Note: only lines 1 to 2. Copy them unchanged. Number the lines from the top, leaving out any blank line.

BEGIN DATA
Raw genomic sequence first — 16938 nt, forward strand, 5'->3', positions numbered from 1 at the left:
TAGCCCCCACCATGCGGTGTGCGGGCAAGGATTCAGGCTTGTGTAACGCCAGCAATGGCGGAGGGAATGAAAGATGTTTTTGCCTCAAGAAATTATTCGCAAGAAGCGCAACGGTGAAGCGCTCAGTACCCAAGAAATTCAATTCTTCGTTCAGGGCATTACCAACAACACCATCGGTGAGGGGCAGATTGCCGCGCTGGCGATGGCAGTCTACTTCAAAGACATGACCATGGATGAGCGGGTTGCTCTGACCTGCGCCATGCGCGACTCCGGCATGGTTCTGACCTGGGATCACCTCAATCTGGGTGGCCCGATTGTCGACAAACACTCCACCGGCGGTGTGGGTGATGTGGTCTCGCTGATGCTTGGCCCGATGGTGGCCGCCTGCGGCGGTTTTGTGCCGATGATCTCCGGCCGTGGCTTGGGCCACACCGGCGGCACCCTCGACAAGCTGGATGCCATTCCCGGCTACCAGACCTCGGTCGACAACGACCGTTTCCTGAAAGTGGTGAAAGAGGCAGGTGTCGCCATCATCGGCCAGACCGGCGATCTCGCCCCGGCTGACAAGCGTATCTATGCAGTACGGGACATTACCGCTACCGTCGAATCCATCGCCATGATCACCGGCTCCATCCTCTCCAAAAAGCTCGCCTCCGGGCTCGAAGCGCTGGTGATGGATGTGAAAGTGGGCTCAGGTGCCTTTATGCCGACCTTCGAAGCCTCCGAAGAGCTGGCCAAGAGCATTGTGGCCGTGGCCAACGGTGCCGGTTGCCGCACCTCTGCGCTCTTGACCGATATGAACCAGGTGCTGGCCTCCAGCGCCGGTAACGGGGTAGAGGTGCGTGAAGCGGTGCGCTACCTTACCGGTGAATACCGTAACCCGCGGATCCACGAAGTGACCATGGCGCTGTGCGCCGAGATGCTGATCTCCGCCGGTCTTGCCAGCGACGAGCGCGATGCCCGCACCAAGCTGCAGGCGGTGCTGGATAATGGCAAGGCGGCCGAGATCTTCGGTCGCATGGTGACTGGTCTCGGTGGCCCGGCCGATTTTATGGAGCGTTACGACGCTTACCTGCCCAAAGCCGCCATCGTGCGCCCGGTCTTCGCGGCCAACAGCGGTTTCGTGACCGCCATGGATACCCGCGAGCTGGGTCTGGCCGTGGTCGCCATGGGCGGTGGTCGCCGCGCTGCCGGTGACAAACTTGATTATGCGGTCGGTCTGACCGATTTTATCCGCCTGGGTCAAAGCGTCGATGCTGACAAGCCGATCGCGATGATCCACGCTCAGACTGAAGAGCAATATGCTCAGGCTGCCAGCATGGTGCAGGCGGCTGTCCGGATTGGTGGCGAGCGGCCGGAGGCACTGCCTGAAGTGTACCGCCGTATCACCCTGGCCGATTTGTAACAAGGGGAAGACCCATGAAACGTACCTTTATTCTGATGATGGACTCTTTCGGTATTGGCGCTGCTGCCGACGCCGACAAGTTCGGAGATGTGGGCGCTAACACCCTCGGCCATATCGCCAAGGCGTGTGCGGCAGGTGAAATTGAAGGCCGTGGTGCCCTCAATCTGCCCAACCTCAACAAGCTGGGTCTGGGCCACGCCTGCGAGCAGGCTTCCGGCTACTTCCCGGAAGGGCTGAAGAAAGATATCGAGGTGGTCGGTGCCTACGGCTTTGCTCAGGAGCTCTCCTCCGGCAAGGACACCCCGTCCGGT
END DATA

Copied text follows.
Raw genomic sequence first — 16938 nt, forward strand, 5'->3', positions numbered from 1 at the left:
TAGCCCCCACCATGCGGTGTGCGGGCAAGGATTCAGGCTTGTGTAACGCCAGCAATGGCGGAGGGAATGAAAGATGTTTTTGCCTCAAGAAATTATTCGCAAGAAGCGCAACGGTGAAGCGCTCAGTACCCAAGAAATTCAATTCTTCGTTCAGGGCATTACCAACAACACCATCGGTGAGGGGCAGATTGCCGCGCTGGCGATGGCAGTCTACTTCAAAGACATGACCATGGATGAGCGGGTTGCTCTGACCTGCGCCATGCGCGACTCCGGCATGGTTCTGACCTGGGATCACCTCAATCTGGGTGGCCCGATTGTCGACAAACACTCCACCGGCGGTGTGGGTGATGTGGTCTCGCTGATGCTTGGCCCGATGGTGGCCGCCTGCGGCGGTTTTGTGCCGATGATCTCCGGCCGTGGCTTGGGCCACACCGGCGGCACCCTCGACAAGCTGGATGCCATTCCCGGCTACCAGACCTCGGTCGACAACGACCGTTTCCTGAAAGTGGTGAAAGAGGCAGGTGTCGCCATCATCGGCCAGACCGGCGATCTCGCCCCGGCTGACAAGCGTATCTATGCAGTACGGGACATTACCGCTACCGTCGAATCCATCGCCATGATCACCGGCTCCATCCTCTCCAAAAAGCTCGCCTCCGGGCTCGAAGCGCTGGTGATGGATGTGAAAGTGGGCTCAGGTGCCTTTATGCCGACCTTCGAAGCCTCCGAAGAGCTGGCCAAGAGCATTGTGGCCGTGGCCAACGGTGCCGGTTGCCGCACCTCTGCGCTCTTGACCGATATGAACCAGGTGCTGGCCTCCAGCGCCGGTAACGGGGTAGAGGTGCGTGAAGCGGTGCGCTACCTTACCGGTGAATACCGTAACCCGCGGATCCACGAAGTGACCATGGCGCTGTGCGCCGAGATGCTGATCTCCGCCGGTCTTGCCAGCGACGAGCGCGATGCCCGCACCAAGCTGCAGGCGGTGCTGGATAATGGCAAGGCGGCCGAGATCTTCGGTCGCATGGTGACTGGTCTCGGTGGCCCGGCCGATTTTATGGAGCGTTACGACGCTTACCTGCCCAAAGCCGCCATCGTGCGCCCGGTCTTCGCGGCCAACAGCGGTTTCGTGACCGCCATGGATACCCGCGAGCTGGGTCTGGCCGTGGTCGCCATGGGCGGTGGTCGCCGCGCTGCCGGTGACAAACTTGATTATGCGGTCGGTCTGACCGATTTTATCCGCCTGGGTCAAAGCGTCGATGCTGACAAGCCGATCGCGATGATCCACGCTCAGACTGAAGAGCAATATGCTCAGGCTGCCAGCATGGTGCAGGCGGCTGTCCGGATTGGTGGCGAGCGGCCGGAGGCACTGCCTGAAGTGTACCGCCGTATCACCCTGGCCGATTTGTAACAAGGGGAAGACCCATGAAACGTACCTTTATTCTGATGATGGACTCTTTCGGTATTGGCGCTGCTGCCGACGCCGACAAGTTCGGAGATGTGGGCGCTAACACCCTCGGCCATATCGCCAAGGCGTGTGCGGCAGGTGAAATTGAAGGCCGTGGTGCCCTCAATCTGCCCAACCTCAACAAGCTGGGTCTGGGCCACGCCTGCGAGCAGGCTTCCGGCTACTTCCCGGAAGGGCTGAAGAAAGATATCGAGGTGGTCGGTGCCTACGGCTTTGCTCAGGAGCTCTCCTCCGGCAAGGACACCCCGTCCGGT